The Sounds of Liberation: Resistance, Cultural retention, and Progressive Traditions for social justice in African American Music

Posted: April 26, 2012 in History, Luqman Muhammad Abdullah, The Colour Line

Author: Luqman Muhammad Abdullah

Source: Thesis Presented to the Faculty of the Graduate School of Cornell University in Partial Fulfilment of the Requirements for the Degree of Master of Professional Studies, 2009


The study illustrates how progressive traditions for social justice in Black music have acted as a source of agency and a tool for resistance against oppression. It also explains how the music of African Americans has served as a primary mechanism for disseminating their cultural legacy.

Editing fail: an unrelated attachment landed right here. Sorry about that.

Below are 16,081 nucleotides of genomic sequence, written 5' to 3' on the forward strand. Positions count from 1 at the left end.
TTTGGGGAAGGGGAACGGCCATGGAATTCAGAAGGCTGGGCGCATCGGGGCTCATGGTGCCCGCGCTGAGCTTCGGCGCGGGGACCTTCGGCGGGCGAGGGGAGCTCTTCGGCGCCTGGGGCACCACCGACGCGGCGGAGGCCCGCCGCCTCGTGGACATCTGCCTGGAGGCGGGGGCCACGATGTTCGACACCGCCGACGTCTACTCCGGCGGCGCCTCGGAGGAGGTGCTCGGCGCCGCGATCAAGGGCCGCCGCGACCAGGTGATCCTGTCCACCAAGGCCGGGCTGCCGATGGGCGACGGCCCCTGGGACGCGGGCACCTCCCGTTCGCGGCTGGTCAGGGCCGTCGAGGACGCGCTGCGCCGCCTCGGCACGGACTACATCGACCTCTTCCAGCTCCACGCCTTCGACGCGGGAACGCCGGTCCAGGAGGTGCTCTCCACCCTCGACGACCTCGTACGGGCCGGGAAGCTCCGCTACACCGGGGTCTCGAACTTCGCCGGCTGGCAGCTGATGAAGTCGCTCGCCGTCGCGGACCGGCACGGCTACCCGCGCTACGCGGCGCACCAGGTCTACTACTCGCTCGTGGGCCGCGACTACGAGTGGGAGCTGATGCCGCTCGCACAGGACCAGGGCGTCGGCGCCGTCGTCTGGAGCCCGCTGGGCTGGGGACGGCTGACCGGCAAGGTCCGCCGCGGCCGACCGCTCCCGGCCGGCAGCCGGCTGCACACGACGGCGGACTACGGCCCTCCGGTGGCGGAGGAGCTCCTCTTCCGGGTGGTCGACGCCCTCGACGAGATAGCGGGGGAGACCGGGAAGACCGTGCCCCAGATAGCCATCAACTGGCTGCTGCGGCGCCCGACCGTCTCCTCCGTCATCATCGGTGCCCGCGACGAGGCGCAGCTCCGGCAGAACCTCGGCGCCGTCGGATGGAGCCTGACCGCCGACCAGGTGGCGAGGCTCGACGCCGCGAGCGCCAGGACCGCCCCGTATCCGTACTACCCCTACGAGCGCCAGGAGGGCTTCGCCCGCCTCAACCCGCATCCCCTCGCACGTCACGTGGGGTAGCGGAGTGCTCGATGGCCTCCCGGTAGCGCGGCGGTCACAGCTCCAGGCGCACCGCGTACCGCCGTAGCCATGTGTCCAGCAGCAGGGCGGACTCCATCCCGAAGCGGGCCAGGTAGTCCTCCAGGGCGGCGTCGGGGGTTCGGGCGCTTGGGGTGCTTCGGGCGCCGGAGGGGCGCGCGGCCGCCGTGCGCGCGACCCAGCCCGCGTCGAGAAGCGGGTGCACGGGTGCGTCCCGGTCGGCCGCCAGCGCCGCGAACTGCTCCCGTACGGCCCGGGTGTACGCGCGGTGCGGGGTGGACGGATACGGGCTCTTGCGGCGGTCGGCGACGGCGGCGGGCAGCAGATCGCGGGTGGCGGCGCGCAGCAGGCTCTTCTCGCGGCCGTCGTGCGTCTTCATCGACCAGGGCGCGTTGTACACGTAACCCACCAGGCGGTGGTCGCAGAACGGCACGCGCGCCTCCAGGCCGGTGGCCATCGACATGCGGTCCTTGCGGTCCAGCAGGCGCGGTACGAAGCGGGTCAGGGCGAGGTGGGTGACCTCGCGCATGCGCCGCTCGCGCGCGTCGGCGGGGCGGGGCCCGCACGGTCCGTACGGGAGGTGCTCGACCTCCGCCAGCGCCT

The thesis focuses on four black artists to make its point: 

Bernice Johnson Reagon, John Coltrane, Curtis Mayfield and Gil Scott-Heron

These artists comprise the talented cadre of musicians that exemplify the progressive Black musical tradition for social justice in their respective genres of gospel, jazz, soul and spoken word. The methods utilized for the study include a socio-historical account of the origins of Black music, an overview of the artists’ careers, and a lyrical analysis of selected songs created by each of the artists. 



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